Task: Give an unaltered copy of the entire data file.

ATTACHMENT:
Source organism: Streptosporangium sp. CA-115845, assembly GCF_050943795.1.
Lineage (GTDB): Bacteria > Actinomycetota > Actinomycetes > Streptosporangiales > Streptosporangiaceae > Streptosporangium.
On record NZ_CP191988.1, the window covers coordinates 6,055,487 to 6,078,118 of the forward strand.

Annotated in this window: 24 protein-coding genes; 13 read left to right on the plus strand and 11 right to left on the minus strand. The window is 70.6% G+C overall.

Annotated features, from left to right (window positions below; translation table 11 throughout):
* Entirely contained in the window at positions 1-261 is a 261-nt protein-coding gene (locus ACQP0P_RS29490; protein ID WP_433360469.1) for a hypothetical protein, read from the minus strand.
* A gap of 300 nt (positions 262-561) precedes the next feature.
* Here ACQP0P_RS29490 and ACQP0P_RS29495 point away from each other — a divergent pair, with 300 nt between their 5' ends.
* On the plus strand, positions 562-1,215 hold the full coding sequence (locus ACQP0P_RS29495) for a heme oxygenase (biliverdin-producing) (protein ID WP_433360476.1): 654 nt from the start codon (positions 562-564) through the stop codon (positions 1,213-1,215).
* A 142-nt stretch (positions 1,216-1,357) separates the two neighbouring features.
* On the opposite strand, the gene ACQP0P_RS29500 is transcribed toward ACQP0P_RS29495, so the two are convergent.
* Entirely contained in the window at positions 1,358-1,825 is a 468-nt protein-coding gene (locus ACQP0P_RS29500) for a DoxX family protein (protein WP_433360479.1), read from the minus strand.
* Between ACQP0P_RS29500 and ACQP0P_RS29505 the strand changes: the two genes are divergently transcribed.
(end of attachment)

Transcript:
Source organism: Streptosporangium sp. CA-115845, assembly GCF_050943795.1.
Lineage (GTDB): Bacteria > Actinomycetota > Actinomycetes > Streptosporangiales > Streptosporangiaceae > Streptosporangium.
On record NZ_CP191988.1, the window covers coordinates 6,055,487 to 6,078,118 of the forward strand.

Annotated in this window: 24 protein-coding genes; 13 read left to right on the plus strand and 11 right to left on the minus strand. The window is 70.6% G+C overall.

Annotated features, from left to right (window positions below; translation table 11 throughout):
* Entirely contained in the window at positions 1-261 is a 261-nt protein-coding gene (locus ACQP0P_RS29490; protein ID WP_433360469.1) for a hypothetical protein, read from the minus strand.
* A gap of 300 nt (positions 262-561) precedes the next feature.
* Here ACQP0P_RS29490 and ACQP0P_RS29495 point away from each other — a divergent pair, with 300 nt between their 5' ends.
* On the plus strand, positions 562-1,215 hold the full coding sequence (locus ACQP0P_RS29495) for a heme oxygenase (biliverdin-producing) (protein ID WP_433360476.1): 654 nt from the start codon (positions 562-564) through the stop codon (positions 1,213-1,215).
* A 142-nt stretch (positions 1,216-1,357) separates the two neighbouring features.
* On the opposite strand, the gene ACQP0P_RS29500 is transcribed toward ACQP0P_RS29495, so the two are convergent.
* Entirely contained in the window at positions 1,358-1,825 is a 468-nt protein-coding gene (locus ACQP0P_RS29500) for a DoxX family protein (protein WP_433360479.1), read from the minus strand.
* Between ACQP0P_RS29500 and ACQP0P_RS29505 the strand changes: the two genes are divergently transcribed.